I believe that the current system for academic recognition suffers from many shortcomings. Citations and bibliometric indexes give a far incomplete picture of the value of one’s contribution. We need to devise efficient methods for measuring the value of other activities, like teaching and participatory work in the community. Finally, let me quote Demetris Koutsoyiannis, a professor at the Technical University of Athens, who, in the conclusions of his talk during the above session, pointed out that “Metrics can serve as thresholds and shortlisting criteria. They are not sufficient to support final decisions, which should move away from the ‘audit culture’”.

The EGU is a bottom-up organization run primarily by its members. We’ve discussed what the Union hopes to do for its members, so I’d now like to ask how the EGU membership can take a more active role in the Union’s activities?

EGU is like a family; everyone has a role. EGU would not exist without each individual contribution. Any single person attending EGU activities is important. It is easy to get involved in EGU: just contact the relevant division president or myself. EGU is very open, and any member is welcome to test this openness; just send an email to propose your own ideas!

Interview by Olivia Trani, EGU Communications Officer

April GeoRoundUp: the best of the Earth sciences from the 2019 General Assembly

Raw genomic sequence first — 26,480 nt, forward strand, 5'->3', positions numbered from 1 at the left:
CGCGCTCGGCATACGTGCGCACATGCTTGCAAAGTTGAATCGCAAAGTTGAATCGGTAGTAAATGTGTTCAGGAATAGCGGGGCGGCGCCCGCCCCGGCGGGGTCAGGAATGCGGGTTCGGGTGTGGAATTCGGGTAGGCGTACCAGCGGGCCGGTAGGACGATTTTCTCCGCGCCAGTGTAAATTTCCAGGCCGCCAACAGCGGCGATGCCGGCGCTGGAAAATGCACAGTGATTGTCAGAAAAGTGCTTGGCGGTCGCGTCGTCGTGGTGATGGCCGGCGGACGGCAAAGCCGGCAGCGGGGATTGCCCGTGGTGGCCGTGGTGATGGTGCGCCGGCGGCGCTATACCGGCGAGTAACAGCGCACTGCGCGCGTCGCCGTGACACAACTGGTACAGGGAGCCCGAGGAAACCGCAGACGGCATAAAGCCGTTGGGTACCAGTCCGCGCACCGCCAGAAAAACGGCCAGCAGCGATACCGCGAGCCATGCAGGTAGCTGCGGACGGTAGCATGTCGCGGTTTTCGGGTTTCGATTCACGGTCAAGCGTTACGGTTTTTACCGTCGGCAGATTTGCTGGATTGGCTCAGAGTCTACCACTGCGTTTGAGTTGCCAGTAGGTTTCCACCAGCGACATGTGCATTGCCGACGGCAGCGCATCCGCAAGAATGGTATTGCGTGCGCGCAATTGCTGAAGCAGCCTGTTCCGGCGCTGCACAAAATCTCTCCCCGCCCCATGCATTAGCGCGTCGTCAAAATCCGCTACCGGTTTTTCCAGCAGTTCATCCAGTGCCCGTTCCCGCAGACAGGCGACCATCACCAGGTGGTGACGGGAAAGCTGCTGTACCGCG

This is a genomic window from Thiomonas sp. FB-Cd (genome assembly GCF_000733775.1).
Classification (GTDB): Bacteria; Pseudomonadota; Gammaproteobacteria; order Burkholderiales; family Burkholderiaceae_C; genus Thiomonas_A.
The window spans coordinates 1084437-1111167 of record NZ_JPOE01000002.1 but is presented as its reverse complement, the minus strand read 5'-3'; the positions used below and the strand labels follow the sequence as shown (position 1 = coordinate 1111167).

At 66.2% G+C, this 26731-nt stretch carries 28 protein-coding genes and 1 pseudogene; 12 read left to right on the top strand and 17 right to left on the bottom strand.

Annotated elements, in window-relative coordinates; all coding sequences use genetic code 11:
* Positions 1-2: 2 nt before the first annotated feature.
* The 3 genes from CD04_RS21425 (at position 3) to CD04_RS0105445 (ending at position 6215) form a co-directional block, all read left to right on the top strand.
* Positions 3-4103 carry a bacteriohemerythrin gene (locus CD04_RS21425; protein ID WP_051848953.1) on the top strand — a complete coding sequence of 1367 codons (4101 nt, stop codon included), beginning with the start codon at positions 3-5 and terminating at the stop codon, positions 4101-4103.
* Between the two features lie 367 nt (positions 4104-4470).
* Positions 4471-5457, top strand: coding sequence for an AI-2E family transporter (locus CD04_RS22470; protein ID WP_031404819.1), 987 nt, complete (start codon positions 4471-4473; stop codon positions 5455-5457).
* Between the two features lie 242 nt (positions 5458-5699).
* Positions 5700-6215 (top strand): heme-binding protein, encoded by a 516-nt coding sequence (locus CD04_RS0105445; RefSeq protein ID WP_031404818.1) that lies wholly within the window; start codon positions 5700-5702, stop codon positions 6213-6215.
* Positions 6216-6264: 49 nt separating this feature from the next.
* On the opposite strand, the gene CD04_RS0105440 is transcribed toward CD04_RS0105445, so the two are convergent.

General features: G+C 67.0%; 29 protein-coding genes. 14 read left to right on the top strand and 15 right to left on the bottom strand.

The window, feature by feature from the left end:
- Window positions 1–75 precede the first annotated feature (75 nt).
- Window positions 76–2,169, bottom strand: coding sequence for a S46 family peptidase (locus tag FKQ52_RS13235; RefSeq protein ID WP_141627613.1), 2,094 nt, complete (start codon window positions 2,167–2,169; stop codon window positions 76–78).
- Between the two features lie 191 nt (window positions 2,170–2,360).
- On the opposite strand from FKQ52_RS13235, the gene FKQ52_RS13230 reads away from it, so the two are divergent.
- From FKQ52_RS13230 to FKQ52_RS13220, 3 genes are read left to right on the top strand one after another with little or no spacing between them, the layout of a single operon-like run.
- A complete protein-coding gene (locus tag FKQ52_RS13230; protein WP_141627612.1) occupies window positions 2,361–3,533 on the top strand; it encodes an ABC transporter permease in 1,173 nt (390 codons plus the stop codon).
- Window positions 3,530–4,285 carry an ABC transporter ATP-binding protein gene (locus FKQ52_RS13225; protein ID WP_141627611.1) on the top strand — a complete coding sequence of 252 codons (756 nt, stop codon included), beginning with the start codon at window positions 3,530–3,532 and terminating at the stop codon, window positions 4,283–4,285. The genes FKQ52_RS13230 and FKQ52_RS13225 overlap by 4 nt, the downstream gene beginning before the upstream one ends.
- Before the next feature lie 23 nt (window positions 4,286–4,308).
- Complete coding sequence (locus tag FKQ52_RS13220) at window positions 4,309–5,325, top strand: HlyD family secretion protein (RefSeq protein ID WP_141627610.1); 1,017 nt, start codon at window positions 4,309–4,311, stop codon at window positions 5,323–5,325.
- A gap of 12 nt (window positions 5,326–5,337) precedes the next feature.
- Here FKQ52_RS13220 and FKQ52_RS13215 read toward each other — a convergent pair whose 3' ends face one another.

April GeoRoundUp: the best of the Earth sciences from the 2019 General Assembly

The EGU General Assembly 2019 took place in Vienna last month, drawing more than 16,000 participants from 113 countries. This month’s GeoRoundUp will focus on some of the unique and interesting stories that came out of research presented at the Assembly!

Major Stories

Glacial disappearing act in the European Alps

New research from a team of scientists estimated the future of all glaciers within the European Alps, and the results aren’t that hopeful. After running new simulations and analysing observational data, the researchers predict that, if we limit global warming below 2°C above pre-industrial levels, by 2100 glacier volume in the Alps would be roughly two-thirds less than levels seen today.

Furthermore, according to the new research, if we fail to put global warming in check, more than 90 percent of Europe’s glacier volume in the Alps will disappear by the end of the century. “In this pessimistic case, the Alps will be mostly ice free by 2100, with only isolated ice patches remaining at high elevation, representing 5 percent or less of the present-day ice volume,” says Matthias Huss, a researcher at ETH Zurich and co-author of the study.

Evolution of total glacier volume in the European Alps between 2003 and 2100. Credit: Zekollari et al., 2019, The Cryosphere.

The data also suggests that from now until 2050, about 50 percent of the present glacier volume will melt, regardless of how much greenhouse gas emissions we produce in the coming years. This is because glaciers are slow to respond to changes in climate conditions, and still reflect colder climates from the past. In addition to presenting their research at the EGU General Assembly, the team also published the results in The Cryosphere.